This month saw the launch of Samuel Zealey‘s latest solo exhibition, Planes, at Cob Gallery in Camden.
Zealey’s sculptures combine playfulness with precise engineering and a highly-developed material sensitivity. They radiate a lively aesthetic intelligence, alert to the ways in which art and creativity can engage with questions about culture, technology and sustainability.
This latest exhibition centres on his Folded Steel Plane Series — a set of sculptures that typify his idiosyncratic blend of lightness and gravity. Calling to mind the pleasure of making fun objects from found materials, these scaled-up paper planes toy with the material contrast between paper and steel. The translation from one to the other wrong-foots us, pretending that the metal could be worked and re-worked in the hand like origami. The works’ title is wryly humorous, too. In Zealey’s use of it, the word ‘plane’ is a subtle pun, referring us both to the finished product and the flat sheet it started out as.
This kind of concealed intricacy is characteristic of Zealey, who cites engineers – rather than artists – among his biggest influences. His sculptural work frequently illustrates principles drawn from physics and engineering. Life Line, also displayed here, exemplifies this. A length of rope supports a heavy steel structure, and its apparent improbability elicits a sense of wonder: the counter-intuitive use of materials provokes questions about balance and equilibrium, weight and form.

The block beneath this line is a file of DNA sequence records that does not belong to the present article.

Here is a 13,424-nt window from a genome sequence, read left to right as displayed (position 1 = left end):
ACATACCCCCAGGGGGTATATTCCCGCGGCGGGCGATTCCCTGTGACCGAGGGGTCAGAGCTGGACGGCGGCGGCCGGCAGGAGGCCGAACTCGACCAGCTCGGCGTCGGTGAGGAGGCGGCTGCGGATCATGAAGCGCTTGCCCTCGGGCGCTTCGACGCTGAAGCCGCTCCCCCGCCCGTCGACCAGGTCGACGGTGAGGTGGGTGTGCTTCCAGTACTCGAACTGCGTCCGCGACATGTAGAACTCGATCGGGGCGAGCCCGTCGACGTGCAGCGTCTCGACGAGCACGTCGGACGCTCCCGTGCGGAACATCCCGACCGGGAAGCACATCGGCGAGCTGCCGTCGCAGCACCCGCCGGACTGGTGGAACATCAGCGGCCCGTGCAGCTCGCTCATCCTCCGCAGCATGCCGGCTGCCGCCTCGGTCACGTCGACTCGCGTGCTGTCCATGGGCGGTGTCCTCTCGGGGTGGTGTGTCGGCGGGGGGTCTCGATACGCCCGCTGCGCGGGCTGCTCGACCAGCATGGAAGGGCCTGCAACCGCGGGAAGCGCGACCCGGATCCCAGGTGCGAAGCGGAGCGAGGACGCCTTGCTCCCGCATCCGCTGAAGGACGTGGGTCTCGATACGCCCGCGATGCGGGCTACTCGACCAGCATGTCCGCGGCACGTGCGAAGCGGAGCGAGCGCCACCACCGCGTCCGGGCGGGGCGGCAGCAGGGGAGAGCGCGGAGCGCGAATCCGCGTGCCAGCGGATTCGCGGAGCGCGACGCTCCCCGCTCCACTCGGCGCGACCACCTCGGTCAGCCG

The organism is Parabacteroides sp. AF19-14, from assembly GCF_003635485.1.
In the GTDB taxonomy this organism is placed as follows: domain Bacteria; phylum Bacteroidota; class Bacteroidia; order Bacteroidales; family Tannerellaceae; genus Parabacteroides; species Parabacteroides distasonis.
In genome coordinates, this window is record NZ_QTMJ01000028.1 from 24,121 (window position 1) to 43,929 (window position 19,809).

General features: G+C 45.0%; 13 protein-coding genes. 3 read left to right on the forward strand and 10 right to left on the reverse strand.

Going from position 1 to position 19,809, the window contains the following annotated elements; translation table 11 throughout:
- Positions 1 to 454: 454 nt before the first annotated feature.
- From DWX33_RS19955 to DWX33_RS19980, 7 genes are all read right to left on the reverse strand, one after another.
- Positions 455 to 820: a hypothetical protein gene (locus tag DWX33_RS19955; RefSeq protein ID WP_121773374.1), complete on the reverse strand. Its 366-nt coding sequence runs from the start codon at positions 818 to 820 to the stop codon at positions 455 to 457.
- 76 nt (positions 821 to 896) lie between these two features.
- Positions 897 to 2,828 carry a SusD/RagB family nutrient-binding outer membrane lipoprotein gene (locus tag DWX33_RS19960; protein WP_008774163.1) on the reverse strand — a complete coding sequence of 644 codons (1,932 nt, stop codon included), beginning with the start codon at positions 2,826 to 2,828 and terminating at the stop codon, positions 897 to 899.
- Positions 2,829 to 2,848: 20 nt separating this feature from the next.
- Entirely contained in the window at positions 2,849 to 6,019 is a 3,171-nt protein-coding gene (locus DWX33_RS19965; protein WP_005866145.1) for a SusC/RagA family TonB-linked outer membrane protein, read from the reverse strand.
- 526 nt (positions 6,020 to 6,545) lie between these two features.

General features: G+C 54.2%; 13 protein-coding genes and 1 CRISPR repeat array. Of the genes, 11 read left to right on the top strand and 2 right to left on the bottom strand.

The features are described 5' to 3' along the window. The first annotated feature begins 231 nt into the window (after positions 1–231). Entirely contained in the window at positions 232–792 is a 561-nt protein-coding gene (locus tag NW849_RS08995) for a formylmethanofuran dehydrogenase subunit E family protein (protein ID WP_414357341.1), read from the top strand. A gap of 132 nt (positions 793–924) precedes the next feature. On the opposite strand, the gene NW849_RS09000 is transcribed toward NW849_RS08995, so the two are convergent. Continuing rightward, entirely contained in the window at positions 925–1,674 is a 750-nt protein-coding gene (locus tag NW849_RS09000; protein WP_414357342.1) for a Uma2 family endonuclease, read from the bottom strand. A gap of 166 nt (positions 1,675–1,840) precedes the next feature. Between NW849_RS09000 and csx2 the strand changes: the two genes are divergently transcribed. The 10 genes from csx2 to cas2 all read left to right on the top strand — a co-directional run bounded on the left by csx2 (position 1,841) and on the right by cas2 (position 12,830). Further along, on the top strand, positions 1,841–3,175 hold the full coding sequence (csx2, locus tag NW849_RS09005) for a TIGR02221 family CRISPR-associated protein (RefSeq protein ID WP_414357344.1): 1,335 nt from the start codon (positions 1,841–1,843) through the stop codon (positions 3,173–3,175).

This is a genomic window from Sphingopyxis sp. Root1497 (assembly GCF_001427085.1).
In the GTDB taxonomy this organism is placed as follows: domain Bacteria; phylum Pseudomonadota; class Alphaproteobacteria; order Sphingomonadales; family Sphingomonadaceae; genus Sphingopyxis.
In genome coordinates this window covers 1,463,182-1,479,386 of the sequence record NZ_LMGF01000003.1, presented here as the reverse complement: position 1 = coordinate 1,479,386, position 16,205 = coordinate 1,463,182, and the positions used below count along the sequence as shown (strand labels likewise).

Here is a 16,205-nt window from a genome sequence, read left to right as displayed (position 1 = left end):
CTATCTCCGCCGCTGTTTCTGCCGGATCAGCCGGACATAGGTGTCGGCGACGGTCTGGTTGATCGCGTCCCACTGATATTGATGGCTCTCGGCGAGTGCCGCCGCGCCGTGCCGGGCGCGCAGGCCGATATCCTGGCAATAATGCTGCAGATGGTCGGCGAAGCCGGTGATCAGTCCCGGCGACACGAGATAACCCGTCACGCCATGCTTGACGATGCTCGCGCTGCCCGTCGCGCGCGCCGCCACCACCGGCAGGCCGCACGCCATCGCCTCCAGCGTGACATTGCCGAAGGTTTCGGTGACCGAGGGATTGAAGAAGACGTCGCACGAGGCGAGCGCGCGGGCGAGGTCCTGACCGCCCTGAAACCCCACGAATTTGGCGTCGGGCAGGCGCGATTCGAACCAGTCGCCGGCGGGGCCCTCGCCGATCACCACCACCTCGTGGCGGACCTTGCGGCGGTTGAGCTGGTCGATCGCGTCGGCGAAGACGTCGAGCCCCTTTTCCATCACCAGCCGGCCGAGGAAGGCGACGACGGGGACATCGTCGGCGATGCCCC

Zealey has a long-standing interest in the relation between new technologies and environmental issues. Life Line uses simple materials to suggest how the threads and filaments supporting our connected world can be much less sturdy than they seem. His steel paper planes, meanwhile, strike a resonant discord between the fun of folding things from paper and the problem posed by jet flight’s fossil fuel emissions. Each work suggests how creativity can inform discussions around these themes.
Samuel Zealey (b.1986, London) is a sculptor who lives and works between London and Essex. He has shown in numerous group exhibitions – including the current Sculpture in Public at the workshop studio of Luke Hart, featuring Hart, Zealey, James Balmforth, James Capper and Alex Chinneck, which explores how an artwork or the perception of an artwork changes once it is engaged with by the public – and has won several awards including the Bracknell Public Sculpture Commission (2015), and the Spitalfields Public Sculpture Commission Award.
Want more? Check out our interview feature, Creative London: Samuel Zealey, Sculptor
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